Did you know that Microsoft has built a chamber at its hardware lab that’s just about perfectly silent — billed as the quietest room on the planet?
It’s for testing the sounds made by its tablets, with no interference whatsoever from even the slightest external noise, lined thickly with sound-absorbent tiles and separated from the rest of the building by an air chamber and its foundation is set on springs.
A whisper is deafening, compared to what goes on in here. There is no echoing. It’s just about as quiet as particles moving in gas. Those visiting say their own words sound strange leaving their lips.
Where a normal conversation is sixty decibels, the “noise” in this “anechoic” chamber is minus-twenty decibels.
A great prayer room this would be, for silence is so important.
As Cardinal Robert Sarah of Guinea, Africa, points out in a new book (The Power of Silence: Against The Dictatorship Of Noise), the Christian can not fully or even adequately function without silence — and this should include in church.
It was with silence that the Virgin Mary responded to evil at Calvary. This was serene acceptance in her own “anechoic” chamber.
“The union of her silence with the prayers of Heaven enables her to remain standing at the foot of the Cross,” writes the cardinal. “Mary does not rebel, she does not shout.
She accepts suffering thanks to her prayer. Did not Jesus Himself prepare to endure His Passion by a night of prayer in the Garden of Gethsemane and by many other nights, alone on a mountain or away in a deserted place?”
Noise, as C. S. Lewis once said, “is the music of hell,” notes a reviewer of this work.
Thanks to the aid of silent prayer, “man becomes capable of describing realities in all their raw truth,” says Cardinal Sarah, whose views have been publicly lauded by Benedict XVI.
“A man of God will legitimately speak in God’s Name only after encountering Him in the silence of the interior desert and conversing with Him face to Face, ‘as a man speaks to his friend’ (Exodus 33:11).”
Far from noise. Far from distraction.
(Contrast that with all the noise — the radio, the internet, TV — that surrounds us.)
One can quibble with certain passages. Cardinal Sarah goes at length about how silence is what will greet us in Heaven, when one can point out the opposite, that God and Jesus and angels speak there, that choirs of angels play music, that the Voice of God was audible at Tabor.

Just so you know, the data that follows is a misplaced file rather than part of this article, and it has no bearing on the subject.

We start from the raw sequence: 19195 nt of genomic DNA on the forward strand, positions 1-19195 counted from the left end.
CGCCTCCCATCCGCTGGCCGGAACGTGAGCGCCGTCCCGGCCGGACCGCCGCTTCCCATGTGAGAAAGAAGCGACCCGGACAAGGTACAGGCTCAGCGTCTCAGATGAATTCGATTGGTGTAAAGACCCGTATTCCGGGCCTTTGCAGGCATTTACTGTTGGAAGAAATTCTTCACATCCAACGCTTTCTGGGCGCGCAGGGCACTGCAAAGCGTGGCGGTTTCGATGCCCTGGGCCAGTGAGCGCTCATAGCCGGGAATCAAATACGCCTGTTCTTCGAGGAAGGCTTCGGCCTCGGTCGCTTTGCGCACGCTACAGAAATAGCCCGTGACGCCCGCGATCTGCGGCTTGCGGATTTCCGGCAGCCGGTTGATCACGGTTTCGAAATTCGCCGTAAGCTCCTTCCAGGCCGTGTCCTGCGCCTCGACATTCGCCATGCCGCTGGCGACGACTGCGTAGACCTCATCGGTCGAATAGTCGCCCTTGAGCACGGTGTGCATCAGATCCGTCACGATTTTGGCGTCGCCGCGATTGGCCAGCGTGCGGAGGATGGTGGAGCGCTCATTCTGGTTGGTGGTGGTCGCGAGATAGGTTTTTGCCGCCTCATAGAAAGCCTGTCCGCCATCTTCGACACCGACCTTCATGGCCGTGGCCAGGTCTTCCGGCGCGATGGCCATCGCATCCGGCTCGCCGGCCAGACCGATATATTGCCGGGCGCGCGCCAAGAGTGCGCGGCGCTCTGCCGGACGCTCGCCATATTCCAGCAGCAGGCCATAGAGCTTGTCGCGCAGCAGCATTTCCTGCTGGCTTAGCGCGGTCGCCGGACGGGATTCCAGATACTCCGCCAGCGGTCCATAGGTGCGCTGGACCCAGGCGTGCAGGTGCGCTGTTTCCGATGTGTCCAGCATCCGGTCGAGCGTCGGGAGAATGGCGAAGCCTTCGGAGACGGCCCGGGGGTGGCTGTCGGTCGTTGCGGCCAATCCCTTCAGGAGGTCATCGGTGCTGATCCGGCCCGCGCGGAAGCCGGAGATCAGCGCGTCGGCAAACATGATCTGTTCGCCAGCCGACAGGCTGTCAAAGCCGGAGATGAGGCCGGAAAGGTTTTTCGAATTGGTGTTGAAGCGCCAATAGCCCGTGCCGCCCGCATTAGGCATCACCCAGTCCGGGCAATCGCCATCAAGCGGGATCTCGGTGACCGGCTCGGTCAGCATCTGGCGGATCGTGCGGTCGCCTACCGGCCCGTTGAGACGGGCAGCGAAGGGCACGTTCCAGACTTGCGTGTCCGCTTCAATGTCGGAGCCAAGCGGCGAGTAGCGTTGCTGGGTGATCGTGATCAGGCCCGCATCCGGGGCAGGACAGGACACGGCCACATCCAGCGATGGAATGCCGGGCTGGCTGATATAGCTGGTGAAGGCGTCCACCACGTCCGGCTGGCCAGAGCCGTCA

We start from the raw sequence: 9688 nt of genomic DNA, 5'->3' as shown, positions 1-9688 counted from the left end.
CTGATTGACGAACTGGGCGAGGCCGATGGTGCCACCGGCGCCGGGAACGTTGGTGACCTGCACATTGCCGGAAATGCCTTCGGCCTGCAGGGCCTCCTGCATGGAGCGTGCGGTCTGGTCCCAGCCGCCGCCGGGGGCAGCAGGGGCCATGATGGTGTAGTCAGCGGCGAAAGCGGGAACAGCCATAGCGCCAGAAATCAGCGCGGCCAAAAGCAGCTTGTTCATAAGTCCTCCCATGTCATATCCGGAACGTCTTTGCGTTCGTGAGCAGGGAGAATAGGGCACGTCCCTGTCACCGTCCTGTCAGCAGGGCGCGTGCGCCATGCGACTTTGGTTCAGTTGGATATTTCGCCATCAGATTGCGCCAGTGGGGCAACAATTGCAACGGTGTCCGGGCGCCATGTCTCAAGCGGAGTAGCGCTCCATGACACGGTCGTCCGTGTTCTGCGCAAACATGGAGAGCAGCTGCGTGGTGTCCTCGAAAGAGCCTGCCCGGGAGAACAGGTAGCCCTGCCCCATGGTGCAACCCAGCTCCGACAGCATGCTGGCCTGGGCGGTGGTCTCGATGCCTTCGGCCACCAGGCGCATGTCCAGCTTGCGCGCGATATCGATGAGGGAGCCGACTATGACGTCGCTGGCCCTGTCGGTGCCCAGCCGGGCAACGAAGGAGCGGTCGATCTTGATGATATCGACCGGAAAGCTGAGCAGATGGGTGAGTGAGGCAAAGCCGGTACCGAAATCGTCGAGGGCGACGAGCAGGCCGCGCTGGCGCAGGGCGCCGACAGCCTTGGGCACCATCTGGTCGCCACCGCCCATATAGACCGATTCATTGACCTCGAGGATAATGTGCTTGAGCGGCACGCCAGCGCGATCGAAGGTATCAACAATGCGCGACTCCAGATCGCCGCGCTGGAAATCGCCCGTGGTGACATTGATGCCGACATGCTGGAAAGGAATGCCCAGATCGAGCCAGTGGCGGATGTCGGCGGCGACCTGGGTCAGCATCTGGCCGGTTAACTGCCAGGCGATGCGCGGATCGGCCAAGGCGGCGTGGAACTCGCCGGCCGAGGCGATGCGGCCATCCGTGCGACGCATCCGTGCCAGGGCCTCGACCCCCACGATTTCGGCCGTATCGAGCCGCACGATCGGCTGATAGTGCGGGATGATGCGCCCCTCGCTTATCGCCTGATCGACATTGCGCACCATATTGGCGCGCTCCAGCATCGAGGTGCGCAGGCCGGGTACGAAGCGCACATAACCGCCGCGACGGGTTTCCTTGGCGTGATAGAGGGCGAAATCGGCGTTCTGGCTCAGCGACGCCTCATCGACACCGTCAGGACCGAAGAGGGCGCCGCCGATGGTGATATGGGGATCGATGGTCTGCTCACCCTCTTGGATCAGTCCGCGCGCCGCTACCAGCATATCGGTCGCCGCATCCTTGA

But his insights are often profound.
“Our world no longer hears God because it is constantly speaking, at a devastating speed and volume, in order to say nothing,” he notes incisively, taking a verbal knife to modernism.
“Modern civilization does not know how to be quiet,” writes Sarah. “It holds forth in an unending monologue postmodern. Postmodern society rejects the past and looks at the present as a cheap consumer object.”
We need to leave our interior turmoil in order to find God.
We need to build our own little chambers.
“Despite the agitations, the busyness, the easy pleasures, God remains silently present,” writes the cardinal. “He is in us like a thought, a word, and a presence whose secret sources are buried in God Himself, inaccessible to human perception.”
Divine graces pour forth, says this prominent (and rising) churchman, when we meditate in silence on Scripture.
It is through silent faith that we can find and contemplate God — “after resisting all the attacks of the Prince of this world,” which come in the turbulence of airwaves because he is also “prince of the power of the air” — but in this case, not molecules in gas but shouting and arguing and torrents of political wind.
Let us end here with what Cardinal begins: with a quote from Romano Guardini, author of The Lord:
“The greatest things are accomplished in silence — not in the clamor and display of superficial eventfulness, but in the deep clarity of inner vision; in the almost imperceptible start of a decision, in quiet overcoming and hidden sacrifice.
Spiritual conception happens when the heart is quickened by love, and the free will stirs to action. The silent forces are the strong forces. Let us turn now to the stillest event of all, stillest because it came from the remoteness beyond the noise of any possible intrusion — from God.”
— Michael H. Brown
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